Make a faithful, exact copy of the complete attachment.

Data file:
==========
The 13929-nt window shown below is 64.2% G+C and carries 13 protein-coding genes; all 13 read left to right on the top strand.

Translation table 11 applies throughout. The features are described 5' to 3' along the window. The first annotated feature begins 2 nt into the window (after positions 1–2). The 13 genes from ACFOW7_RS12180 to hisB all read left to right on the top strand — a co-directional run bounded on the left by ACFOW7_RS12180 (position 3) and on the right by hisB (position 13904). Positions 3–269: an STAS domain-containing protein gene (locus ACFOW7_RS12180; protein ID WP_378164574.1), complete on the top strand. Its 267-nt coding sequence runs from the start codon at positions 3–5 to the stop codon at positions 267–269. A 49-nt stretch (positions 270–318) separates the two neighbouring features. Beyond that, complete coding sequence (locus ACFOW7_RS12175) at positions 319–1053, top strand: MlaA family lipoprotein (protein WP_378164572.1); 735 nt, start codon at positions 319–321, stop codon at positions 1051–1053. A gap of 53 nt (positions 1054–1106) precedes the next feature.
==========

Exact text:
The 13929-nt window shown below is 64.2% G+C and carries 13 protein-coding genes; all 13 read left to right on the top strand.

Translation table 11 applies throughout. The features are described 5' to 3' along the window. The first annotated feature begins 2 nt into the window (after positions 1–2). The 13 genes from ACFOW7_RS12180 to hisB all read left to right on the top strand — a co-directional run bounded on the left by ACFOW7_RS12180 (position 3) and on the right by hisB (position 13904). Positions 3–269: an STAS domain-containing protein gene (locus ACFOW7_RS12180; protein ID WP_378164574.1), complete on the top strand. Its 267-nt coding sequence runs from the start codon at positions 3–5 to the stop codon at positions 267–269. A 49-nt stretch (positions 270–318) separates the two neighbouring features. Beyond that, complete coding sequence (locus ACFOW7_RS12175) at positions 319–1053, top strand: MlaA family lipoprotein (protein WP_378164572.1); 735 nt, start codon at positions 319–321, stop codon at positions 1051–1053. A gap of 53 nt (positions 1054–1106) precedes the next feature.